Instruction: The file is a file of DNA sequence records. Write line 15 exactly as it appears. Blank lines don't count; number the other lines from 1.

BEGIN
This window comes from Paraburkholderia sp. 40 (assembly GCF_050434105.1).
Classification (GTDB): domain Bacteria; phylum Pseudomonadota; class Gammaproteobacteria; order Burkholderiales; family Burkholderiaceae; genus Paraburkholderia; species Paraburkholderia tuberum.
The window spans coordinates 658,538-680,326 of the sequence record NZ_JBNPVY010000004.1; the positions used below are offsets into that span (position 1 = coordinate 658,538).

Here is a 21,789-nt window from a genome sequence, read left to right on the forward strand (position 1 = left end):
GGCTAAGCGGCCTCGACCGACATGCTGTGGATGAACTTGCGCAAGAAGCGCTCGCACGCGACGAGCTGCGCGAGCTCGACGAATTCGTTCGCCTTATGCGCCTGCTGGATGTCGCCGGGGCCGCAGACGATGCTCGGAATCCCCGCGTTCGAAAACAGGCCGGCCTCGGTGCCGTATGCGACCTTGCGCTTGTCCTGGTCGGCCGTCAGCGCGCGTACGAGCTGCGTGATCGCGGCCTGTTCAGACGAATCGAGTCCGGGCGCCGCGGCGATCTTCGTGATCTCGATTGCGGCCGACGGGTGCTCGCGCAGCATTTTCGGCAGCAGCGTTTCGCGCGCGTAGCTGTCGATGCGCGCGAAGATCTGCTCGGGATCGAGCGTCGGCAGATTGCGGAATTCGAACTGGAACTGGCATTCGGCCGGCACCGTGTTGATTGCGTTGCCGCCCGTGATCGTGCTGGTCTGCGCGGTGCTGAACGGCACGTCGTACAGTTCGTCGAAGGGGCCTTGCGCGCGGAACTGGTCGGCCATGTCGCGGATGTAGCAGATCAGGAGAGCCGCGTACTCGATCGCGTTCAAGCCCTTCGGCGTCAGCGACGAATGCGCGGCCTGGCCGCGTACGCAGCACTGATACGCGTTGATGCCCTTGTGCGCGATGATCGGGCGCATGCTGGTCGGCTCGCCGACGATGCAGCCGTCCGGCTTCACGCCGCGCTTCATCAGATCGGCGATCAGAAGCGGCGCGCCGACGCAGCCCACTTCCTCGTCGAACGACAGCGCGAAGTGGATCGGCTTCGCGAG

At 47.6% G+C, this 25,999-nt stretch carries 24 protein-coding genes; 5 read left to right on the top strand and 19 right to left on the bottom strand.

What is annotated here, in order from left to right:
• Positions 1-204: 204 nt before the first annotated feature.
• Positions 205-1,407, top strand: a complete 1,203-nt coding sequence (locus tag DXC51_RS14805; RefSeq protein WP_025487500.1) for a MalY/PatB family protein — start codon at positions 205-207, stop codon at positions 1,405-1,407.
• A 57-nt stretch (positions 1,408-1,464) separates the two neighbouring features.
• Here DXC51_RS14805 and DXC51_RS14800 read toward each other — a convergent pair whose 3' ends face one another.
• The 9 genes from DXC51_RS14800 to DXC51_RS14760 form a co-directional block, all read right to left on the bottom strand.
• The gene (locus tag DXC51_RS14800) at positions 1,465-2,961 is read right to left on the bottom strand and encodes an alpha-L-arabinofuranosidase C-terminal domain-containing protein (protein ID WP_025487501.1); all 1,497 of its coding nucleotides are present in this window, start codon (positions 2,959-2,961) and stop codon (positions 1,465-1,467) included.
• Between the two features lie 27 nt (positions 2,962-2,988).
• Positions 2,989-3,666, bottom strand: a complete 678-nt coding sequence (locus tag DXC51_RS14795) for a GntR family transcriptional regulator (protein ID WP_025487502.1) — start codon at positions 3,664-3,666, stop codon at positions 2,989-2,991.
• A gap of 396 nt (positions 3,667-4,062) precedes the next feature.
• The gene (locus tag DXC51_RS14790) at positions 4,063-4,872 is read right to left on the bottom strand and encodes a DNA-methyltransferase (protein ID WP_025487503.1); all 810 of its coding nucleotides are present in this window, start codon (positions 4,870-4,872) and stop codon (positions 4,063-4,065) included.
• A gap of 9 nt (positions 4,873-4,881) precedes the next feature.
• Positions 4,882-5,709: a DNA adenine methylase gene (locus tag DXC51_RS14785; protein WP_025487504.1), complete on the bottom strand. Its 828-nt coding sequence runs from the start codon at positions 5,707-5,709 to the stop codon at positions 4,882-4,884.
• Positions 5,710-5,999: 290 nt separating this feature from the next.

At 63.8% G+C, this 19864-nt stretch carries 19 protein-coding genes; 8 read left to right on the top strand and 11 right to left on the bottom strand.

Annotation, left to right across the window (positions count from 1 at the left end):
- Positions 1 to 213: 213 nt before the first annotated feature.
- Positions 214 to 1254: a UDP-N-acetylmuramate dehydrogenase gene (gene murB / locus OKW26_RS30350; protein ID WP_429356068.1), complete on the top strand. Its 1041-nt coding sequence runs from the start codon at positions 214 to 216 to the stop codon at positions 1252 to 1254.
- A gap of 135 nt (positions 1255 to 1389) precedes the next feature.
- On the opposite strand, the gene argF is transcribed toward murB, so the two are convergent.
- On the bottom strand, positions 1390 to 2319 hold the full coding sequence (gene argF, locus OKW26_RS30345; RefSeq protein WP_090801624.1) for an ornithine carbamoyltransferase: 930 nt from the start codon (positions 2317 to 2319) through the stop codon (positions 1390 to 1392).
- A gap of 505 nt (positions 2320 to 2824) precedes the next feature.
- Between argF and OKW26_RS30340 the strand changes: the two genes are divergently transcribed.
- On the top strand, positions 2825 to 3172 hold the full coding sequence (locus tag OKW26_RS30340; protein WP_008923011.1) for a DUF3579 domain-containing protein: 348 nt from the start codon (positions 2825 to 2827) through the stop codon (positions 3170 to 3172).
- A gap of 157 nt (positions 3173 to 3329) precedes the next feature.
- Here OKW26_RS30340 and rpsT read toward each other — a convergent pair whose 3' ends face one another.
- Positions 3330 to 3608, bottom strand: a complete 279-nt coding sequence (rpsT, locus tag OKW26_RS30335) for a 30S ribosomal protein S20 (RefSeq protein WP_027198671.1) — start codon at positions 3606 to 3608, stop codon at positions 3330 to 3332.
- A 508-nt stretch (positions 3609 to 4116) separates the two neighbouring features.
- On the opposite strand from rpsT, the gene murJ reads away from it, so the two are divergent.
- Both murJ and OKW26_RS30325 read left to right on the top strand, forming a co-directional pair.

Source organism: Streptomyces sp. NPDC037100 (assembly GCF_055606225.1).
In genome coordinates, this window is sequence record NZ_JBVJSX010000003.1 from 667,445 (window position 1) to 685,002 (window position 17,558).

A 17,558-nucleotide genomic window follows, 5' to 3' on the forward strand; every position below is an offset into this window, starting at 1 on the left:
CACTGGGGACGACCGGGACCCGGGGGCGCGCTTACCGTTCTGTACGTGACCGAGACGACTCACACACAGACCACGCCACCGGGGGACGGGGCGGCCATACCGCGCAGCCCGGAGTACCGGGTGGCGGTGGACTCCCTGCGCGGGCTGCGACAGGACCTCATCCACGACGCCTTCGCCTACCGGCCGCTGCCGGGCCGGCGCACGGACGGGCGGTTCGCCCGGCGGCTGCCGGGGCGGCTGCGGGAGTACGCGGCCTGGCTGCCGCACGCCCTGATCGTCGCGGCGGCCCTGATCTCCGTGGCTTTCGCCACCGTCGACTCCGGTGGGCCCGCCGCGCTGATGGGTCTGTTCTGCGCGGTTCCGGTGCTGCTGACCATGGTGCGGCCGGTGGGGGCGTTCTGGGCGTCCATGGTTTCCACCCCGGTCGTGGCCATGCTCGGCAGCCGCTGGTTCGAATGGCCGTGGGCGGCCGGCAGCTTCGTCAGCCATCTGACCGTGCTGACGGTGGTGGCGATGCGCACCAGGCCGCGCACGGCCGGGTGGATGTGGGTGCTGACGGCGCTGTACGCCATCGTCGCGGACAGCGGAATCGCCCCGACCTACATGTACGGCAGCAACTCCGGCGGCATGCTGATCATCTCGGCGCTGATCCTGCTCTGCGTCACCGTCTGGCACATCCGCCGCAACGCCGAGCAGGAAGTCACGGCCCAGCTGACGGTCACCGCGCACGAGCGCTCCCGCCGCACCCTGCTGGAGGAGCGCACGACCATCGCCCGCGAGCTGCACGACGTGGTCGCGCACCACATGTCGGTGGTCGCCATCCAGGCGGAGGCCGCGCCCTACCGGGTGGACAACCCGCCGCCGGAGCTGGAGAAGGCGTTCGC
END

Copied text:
• Positions 2,989-3,666, bottom strand: a complete 678-nt coding sequence (locus tag DXC51_RS14795) for a GntR family transcriptional regulator (protein ID WP_025487502.1) — start codon at positions 3,664-3,666, stop codon at positions 2,989-2,991.